When they forage, the Waved Albatross follow straight paths to a single site off the coast of Peru, about 1,000 km (620 mi) distant to the east. In fact, it only comes to land to breed. Waved Albatross (t1) (CHr) _____ (A) (15 birds were seen during the FONT pelagic trip from Arica in the El Nino year of 1997.) In all albatross species, both parents incubate the egg in stints that last between one day and three weeks. The Waved Albatross, Phoebastria irrorata - also known as Galapagos Albatross - is the only member of the Diomedeidae family located in the tropics.

In total there are 22 species in the albatross family, of which 17 are Globally Threatened according to BirdLife on behalf of the IUCN Red List. Here's a list of Albatross species. In small-scale Ecuadorian and Peruvian fisheries, Waved Albatross was the most frequent bycatch, caught in demersal and surface longlines and shark driftnets (Mangel 2012). Specific Description: The Waved Albatross is a localized resident of Galapagos, breeding only on Española Island and seen on all our Galapagos cruise. The Waved Albatross is the largest of the breeding birds on the Galapagos Islands. During the non-breeding season, these birds reside primarily in the areas of the Ecuador and Peruvian coasts. The waved albatross (Phoebastria irrorata), also known as Galapagos albatross, is the only member of the family Diomedeidae located in the tropics. In all albatross species, both parents incubate the egg in stints that last between one day and three weeks. It is rarely encountered away from the Galapagos but there are a few extralimital records. The Waved Albatross (Phoebastria irrorata), also known as Galapagos Albatross, [4] is the only member of the Diomedeidae family located in the tropics. The waved albatross, though, makes no nest and even moves its egg around the pair's territory, as much as 50 m (160 ft), sometimes causing it to lose the egg. This species is the only one exclusively tropical. When they forage, the Waved Albatross follow straight paths to a single site off the coast of Peru, about distant to the east. It … The Waved Albatross breeds on Española Island, Galapagos and La Plata Islands off Ecuador. The estimated bycatch rate of 0.11 birds per 1,000 hooks is sufficient to drive significant declines. The Waved Albatross, Phoebastria irrorata - also known as Galapagos Albatross - is the only member of the Diomedeidae family located in the tropics.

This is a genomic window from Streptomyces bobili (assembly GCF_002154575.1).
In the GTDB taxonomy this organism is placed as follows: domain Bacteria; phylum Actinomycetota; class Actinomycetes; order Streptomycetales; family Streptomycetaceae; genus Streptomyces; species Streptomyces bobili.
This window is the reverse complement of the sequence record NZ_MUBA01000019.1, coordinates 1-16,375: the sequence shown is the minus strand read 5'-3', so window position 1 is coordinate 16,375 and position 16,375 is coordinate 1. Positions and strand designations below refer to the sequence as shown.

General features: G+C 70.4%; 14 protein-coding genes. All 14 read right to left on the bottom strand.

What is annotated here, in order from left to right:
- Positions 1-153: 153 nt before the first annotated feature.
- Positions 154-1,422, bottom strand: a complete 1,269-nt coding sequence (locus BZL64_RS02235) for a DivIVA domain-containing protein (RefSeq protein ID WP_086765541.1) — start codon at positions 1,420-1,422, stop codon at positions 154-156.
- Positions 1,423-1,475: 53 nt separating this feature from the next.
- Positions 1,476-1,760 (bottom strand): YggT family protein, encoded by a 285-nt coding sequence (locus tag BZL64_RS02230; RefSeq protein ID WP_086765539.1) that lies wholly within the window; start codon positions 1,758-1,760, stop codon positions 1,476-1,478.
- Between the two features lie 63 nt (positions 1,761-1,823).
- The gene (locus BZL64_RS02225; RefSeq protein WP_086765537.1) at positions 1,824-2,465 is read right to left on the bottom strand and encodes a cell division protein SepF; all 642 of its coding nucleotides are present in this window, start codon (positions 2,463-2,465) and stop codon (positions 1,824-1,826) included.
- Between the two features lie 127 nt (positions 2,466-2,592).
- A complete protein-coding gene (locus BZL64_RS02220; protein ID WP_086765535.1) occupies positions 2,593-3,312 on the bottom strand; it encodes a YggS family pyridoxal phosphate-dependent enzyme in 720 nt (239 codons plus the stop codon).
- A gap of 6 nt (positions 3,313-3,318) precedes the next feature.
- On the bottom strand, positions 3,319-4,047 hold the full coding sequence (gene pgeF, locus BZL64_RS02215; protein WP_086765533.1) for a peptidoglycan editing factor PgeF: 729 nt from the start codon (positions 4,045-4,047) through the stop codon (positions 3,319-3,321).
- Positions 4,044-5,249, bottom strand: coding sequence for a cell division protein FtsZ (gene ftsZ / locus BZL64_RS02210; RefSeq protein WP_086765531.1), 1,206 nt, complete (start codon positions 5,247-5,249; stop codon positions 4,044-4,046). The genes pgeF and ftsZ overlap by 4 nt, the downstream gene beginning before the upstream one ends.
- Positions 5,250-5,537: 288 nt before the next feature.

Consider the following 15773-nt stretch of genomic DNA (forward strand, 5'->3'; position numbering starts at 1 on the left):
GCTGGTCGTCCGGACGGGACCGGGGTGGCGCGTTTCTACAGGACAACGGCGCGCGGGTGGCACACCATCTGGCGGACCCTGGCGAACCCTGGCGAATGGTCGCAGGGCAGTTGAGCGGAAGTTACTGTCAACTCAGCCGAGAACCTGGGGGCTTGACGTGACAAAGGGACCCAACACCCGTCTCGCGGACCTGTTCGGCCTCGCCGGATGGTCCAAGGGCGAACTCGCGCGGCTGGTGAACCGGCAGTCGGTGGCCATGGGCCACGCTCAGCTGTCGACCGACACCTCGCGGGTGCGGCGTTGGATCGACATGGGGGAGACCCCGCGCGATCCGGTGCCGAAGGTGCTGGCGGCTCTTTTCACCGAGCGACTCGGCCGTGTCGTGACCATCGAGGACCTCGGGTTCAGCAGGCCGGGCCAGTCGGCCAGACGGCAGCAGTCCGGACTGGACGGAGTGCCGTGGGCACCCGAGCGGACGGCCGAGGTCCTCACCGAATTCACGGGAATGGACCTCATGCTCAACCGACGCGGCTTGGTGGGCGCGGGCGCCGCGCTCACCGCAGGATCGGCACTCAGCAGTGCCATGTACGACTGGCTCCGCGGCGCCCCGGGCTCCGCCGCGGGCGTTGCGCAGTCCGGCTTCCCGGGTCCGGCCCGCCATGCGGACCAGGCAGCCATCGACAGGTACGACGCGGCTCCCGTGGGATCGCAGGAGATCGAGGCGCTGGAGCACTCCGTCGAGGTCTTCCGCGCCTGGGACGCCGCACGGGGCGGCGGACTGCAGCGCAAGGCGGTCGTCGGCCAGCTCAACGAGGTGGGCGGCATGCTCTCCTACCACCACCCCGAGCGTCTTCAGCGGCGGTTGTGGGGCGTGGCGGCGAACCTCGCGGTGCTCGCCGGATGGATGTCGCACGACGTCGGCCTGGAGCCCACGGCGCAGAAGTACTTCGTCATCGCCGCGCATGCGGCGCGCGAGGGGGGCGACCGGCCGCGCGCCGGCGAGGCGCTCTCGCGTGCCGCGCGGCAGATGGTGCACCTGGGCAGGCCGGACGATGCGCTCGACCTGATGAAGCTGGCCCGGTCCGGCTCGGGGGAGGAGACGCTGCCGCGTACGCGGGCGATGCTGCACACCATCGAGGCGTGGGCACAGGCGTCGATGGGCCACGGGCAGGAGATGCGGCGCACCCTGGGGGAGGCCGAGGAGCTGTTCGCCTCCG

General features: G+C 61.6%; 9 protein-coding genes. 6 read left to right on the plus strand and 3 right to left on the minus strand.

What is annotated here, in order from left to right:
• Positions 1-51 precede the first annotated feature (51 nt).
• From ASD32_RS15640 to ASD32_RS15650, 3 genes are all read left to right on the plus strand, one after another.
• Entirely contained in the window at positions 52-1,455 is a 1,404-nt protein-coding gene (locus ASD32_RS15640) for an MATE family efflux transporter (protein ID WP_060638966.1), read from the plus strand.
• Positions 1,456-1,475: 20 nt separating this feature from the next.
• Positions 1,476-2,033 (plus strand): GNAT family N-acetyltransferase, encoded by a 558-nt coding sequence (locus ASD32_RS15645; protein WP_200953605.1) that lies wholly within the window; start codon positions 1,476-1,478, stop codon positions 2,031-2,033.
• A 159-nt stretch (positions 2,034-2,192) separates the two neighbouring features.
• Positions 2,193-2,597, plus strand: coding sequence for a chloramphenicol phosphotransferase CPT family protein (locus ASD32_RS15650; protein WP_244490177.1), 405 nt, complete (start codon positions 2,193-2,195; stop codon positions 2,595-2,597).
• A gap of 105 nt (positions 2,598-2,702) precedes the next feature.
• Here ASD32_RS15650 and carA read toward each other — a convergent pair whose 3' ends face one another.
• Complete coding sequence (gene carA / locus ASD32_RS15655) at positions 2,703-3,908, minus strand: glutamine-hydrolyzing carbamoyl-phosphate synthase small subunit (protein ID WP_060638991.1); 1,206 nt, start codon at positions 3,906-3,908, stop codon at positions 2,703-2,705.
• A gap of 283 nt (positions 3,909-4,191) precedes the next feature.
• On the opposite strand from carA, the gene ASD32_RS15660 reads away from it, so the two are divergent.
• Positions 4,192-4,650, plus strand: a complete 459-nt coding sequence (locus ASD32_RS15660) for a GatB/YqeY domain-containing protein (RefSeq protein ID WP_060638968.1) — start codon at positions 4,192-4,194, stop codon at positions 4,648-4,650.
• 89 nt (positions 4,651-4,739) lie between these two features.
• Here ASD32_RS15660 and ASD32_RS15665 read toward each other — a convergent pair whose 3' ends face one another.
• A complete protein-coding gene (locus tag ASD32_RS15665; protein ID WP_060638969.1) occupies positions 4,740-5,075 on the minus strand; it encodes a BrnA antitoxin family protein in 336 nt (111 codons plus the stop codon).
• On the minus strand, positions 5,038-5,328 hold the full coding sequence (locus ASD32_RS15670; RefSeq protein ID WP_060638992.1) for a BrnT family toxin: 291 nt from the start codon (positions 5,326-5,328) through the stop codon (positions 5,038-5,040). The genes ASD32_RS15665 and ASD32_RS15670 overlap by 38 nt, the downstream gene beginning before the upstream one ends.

When they forage, they follow a straight path to a single site off the coast of Peru, about 1,000 km (620 mi) to the east. The Waved Albatross (Phoebastria irrorata), also known as Galapagos Albatross, is the only member of the Diomedeidae family located in the tropics. The Waved Albatross (Phoebastria irrorata), also known as Galapagos Albatross, is the only member of the Diomedeidae family located in the tropics. When they forage, they follow a straight path to a single site off the coast of Peru, about 1,000 km (620 mi) to the east. Waved Albatross breed from March to … Total population is estimated at c. 50,000 - 70,000 birds, including 12,000 breeding pairs. When they forage, the Waved Albatross follow straight paths to a single site off the coast of Peru, about distant to the east. In fact, the IUCN lists two species as Critically Endangered, the Tristan Albatross and the Waved Albatross. The only island where they can be seen in the Galapagos is Española, where they congregate to mate and nest in flat areas that are found all over the island. The Waved Albatross has traditionally bred only on Isla Española, Galapagos (i.e. It is the only species of albatross found in the tropics. It may approach the coast in areas of Humboldt Current. The Waved Albatross has a number of qualities that make it stand out from the Galapagos sea bird crowd: an exceptional wing span, beautifully animated features, heartwarming life-long courtships, 3 million lifetime frequent flier miles, and … During the non-breeding season, these birds reside primarily in the areas of the Ecuador and Peruvian coasts. Waved Albatross Facts | Galapagos Wildlife Guide One of the world’s most graceful birds is the magnificent waved albatross, which amazingly, can spend years at sea without ever touching land. The waved albatross (Phoebastria irrorata), also known as Galapagos albatross, is the only member of the family Diomedeidae located in the tropics. The first 11 digital photos shown here were taken on Hood Island in July, 2003, with a Canon EOS 10D and an EF 70-200 mm F/2.8 L IS lens.